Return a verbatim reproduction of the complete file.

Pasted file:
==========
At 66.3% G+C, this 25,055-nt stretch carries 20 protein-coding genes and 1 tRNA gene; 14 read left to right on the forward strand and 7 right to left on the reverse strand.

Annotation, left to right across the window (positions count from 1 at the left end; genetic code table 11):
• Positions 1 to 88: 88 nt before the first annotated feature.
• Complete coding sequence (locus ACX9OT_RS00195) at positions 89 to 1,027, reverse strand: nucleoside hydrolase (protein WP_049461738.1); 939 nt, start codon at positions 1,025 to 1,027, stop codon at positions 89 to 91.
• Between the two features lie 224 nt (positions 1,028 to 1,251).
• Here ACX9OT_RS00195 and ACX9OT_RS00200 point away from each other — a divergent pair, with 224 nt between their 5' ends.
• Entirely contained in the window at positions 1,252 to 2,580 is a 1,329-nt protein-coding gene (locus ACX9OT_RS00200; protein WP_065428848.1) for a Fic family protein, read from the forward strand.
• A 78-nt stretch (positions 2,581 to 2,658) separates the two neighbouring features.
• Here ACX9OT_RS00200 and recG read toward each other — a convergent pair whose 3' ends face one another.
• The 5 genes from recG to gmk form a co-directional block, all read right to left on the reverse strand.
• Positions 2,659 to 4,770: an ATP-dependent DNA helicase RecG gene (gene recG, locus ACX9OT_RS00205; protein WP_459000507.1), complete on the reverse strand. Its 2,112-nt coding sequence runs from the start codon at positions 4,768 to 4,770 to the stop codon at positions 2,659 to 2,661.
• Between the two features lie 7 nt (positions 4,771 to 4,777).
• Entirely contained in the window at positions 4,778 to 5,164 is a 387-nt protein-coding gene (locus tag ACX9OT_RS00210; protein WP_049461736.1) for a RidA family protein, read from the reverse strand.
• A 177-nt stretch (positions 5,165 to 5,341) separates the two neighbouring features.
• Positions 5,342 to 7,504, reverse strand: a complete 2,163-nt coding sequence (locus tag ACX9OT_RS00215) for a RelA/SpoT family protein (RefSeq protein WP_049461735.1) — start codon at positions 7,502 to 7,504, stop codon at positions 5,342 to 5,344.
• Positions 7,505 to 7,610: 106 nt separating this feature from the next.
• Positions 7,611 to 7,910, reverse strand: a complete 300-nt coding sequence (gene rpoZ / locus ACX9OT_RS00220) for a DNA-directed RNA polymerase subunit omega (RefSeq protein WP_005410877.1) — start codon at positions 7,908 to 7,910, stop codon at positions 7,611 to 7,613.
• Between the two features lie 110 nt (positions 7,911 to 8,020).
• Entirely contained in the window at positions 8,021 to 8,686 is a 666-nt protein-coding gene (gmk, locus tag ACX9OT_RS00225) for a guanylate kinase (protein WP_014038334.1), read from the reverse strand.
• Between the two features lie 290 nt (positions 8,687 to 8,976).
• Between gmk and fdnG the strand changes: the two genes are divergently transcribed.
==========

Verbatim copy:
At 66.3% G+C, this 25,055-nt stretch carries 20 protein-coding genes and 1 tRNA gene; 14 read left to right on the forward strand and 7 right to left on the reverse strand.

Annotation, left to right across the window (positions count from 1 at the left end; genetic code table 11):
• Positions 1 to 88: 88 nt before the first annotated feature.
• Complete coding sequence (locus ACX9OT_RS00195) at positions 89 to 1,027, reverse strand: nucleoside hydrolase (protein WP_049461738.1); 939 nt, start codon at positions 1,025 to 1,027, stop codon at positions 89 to 91.
• Between the two features lie 224 nt (positions 1,028 to 1,251).
• Here ACX9OT_RS00195 and ACX9OT_RS00200 point away from each other — a divergent pair, with 224 nt between their 5' ends.
• Entirely contained in the window at positions 1,252 to 2,580 is a 1,329-nt protein-coding gene (locus ACX9OT_RS00200; protein WP_065428848.1) for a Fic family protein, read from the forward strand.
• A 78-nt stretch (positions 2,581 to 2,658) separates the two neighbouring features.
• Here ACX9OT_RS00200 and recG read toward each other — a convergent pair whose 3' ends face one another.
• The 5 genes from recG to gmk form a co-directional block, all read right to left on the reverse strand.
• Positions 2,659 to 4,770: an ATP-dependent DNA helicase RecG gene (gene recG, locus ACX9OT_RS00205; protein WP_459000507.1), complete on the reverse strand. Its 2,112-nt coding sequence runs from the start codon at positions 4,768 to 4,770 to the stop codon at positions 2,659 to 2,661.
• Between the two features lie 7 nt (positions 4,771 to 4,777).
• Entirely contained in the window at positions 4,778 to 5,164 is a 387-nt protein-coding gene (locus tag ACX9OT_RS00210; protein WP_049461736.1) for a RidA family protein, read from the reverse strand.
• A 177-nt stretch (positions 5,165 to 5,341) separates the two neighbouring features.
• Positions 5,342 to 7,504, reverse strand: a complete 2,163-nt coding sequence (locus tag ACX9OT_RS00215) for a RelA/SpoT family protein (RefSeq protein WP_049461735.1) — start codon at positions 7,502 to 7,504, stop codon at positions 5,342 to 5,344.
• Positions 7,505 to 7,610: 106 nt separating this feature from the next.
• Positions 7,611 to 7,910, reverse strand: a complete 300-nt coding sequence (gene rpoZ / locus ACX9OT_RS00220) for a DNA-directed RNA polymerase subunit omega (RefSeq protein WP_005410877.1) — start codon at positions 7,908 to 7,910, stop codon at positions 7,611 to 7,613.
• Between the two features lie 110 nt (positions 7,911 to 8,020).
• Entirely contained in the window at positions 8,021 to 8,686 is a 666-nt protein-coding gene (gmk, locus tag ACX9OT_RS00225) for a guanylate kinase (protein WP_014038334.1), read from the reverse strand.
• Between the two features lie 290 nt (positions 8,687 to 8,976).
• Between gmk and fdnG the strand changes: the two genes are divergently transcribed.